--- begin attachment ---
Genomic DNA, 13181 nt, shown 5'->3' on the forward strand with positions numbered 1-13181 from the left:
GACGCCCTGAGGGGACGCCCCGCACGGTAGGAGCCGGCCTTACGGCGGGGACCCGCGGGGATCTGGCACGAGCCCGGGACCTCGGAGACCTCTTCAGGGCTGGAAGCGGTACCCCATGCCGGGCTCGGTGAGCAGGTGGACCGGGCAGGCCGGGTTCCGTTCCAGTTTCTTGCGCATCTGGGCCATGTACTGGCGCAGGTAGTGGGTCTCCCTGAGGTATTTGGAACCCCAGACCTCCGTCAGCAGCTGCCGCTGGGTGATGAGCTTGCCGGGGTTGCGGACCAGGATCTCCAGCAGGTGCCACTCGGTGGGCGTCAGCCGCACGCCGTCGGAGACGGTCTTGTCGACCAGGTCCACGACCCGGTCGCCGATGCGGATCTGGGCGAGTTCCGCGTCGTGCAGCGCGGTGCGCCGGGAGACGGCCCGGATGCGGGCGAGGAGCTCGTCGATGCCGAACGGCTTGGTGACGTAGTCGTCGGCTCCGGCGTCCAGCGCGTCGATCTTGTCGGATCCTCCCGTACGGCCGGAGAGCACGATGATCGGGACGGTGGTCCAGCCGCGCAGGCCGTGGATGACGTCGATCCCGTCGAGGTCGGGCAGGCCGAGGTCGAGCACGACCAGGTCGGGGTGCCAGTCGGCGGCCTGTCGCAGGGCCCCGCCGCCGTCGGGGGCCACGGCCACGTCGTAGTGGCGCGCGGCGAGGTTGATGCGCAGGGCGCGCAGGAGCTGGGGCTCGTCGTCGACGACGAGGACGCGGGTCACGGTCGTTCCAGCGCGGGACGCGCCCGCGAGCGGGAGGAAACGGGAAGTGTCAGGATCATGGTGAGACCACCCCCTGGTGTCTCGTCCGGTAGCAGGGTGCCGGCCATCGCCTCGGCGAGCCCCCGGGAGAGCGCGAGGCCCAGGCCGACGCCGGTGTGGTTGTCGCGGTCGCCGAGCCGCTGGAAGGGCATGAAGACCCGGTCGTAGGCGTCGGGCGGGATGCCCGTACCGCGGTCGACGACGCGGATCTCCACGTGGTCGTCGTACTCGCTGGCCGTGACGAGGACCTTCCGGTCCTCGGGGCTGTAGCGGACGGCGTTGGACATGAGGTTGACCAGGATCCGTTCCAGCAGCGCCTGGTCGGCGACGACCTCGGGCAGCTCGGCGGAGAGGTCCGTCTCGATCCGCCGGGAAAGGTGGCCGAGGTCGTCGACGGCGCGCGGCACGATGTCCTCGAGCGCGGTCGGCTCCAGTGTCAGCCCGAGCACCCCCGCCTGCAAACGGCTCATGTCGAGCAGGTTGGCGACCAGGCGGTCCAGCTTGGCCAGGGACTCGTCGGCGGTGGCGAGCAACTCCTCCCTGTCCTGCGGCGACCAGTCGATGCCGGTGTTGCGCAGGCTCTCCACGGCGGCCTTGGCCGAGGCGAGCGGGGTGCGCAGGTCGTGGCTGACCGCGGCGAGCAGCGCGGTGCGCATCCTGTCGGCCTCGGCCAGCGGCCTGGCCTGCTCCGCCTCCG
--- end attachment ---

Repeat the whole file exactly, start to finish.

Genomic DNA, 13181 nt, shown 5'->3' on the forward strand with positions numbered 1-13181 from the left:
GACGCCCTGAGGGGACGCCCCGCACGGTAGGAGCCGGCCTTACGGCGGGGACCCGCGGGGATCTGGCACGAGCCCGGGACCTCGGAGACCTCTTCAGGGCTGGAAGCGGTACCCCATGCCGGGCTCGGTGAGCAGGTGGACCGGGCAGGCCGGGTTCCGTTCCAGTTTCTTGCGCATCTGGGCCATGTACTGGCGCAGGTAGTGGGTCTCCCTGAGGTATTTGGAACCCCAGACCTCCGTCAGCAGCTGCCGCTGGGTGATGAGCTTGCCGGGGTTGCGGACCAGGATCTCCAGCAGGTGCCACTCGGTGGGCGTCAGCCGCACGCCGTCGGAGACGGTCTTGTCGACCAGGTCCACGACCCGGTCGCCGATGCGGATCTGGGCGAGTTCCGCGTCGTGCAGCGCGGTGCGCCGGGAGACGGCCCGGATGCGGGCGAGGAGCTCGTCGATGCCGAACGGCTTGGTGACGTAGTCGTCGGCTCCGGCGTCCAGCGCGTCGATCTTGTCGGATCCTCCCGTACGGCCGGAGAGCACGATGATCGGGACGGTGGTCCAGCCGCGCAGGCCGTGGATGACGTCGATCCCGTCGAGGTCGGGCAGGCCGAGGTCGAGCACGACCAGGTCGGGGTGCCAGTCGGCGGCCTGTCGCAGGGCCCCGCCGCCGTCGGGGGCCACGGCCACGTCGTAGTGGCGCGCGGCGAGGTTGATGCGCAGGGCGCGCAGGAGCTGGGGCTCGTCGTCGACGACGAGGACGCGGGTCACGGTCGTTCCAGCGCGGGACGCGCCCGCGAGCGGGAGGAAACGGGAAGTGTCAGGATCATGGTGAGACCACCCCCTGGTGTCTCGTCCGGTAGCAGGGTGCCGGCCATCGCCTCGGCGAGCCCCCGGGAGAGCGCGAGGCCCAGGCCGACGCCGGTGTGGTTGTCGCGGTCGCCGAGCCGCTGGAAGGGCATGAAGACCCGGTCGTAGGCGTCGGGCGGGATGCCCGTACCGCGGTCGACGACGCGGATCTCCACGTGGTCGTCGTACTCGCTGGCCGTGACGAGGACCTTCCGGTCCTCGGGGCTGTAGCGGACGGCGTTGGACATGAGGTTGACCAGGATCCGTTCCAGCAGCGCCTGGTCGGCGACGACCTCGGGCAGCTCGGCGGAGAGGTCCGTCTCGATCCGCCGGGAAAGGTGGCCGAGGTCGTCGACGGCGCGCGGCACGATGTCCTCGAGCGCGGTCGGCTCCAGTGTCAGCCCGAGCACCCCCGCCTGCAAACGGCTCATGTCGAGCAGGTTGGCGACCAGGCGGTCCAGCTTGGCCAGGGACTCGTCGGCGGTGGCGAGCAACTCCTCCCTGTCCTGCGGCGACCAGTCGATGCCGGTGTTGCGCAGGCTCTCCACGGCGGCCTTGGCCGAGGCGAGCGGGGTGCGCAGGTCGTGGCTGACCGCGGCGAGCAGCGCGGTGCGCATCCTGTCGGCCTCGGCCAGCGGCCTGGCCTGCTCCGCCTCCG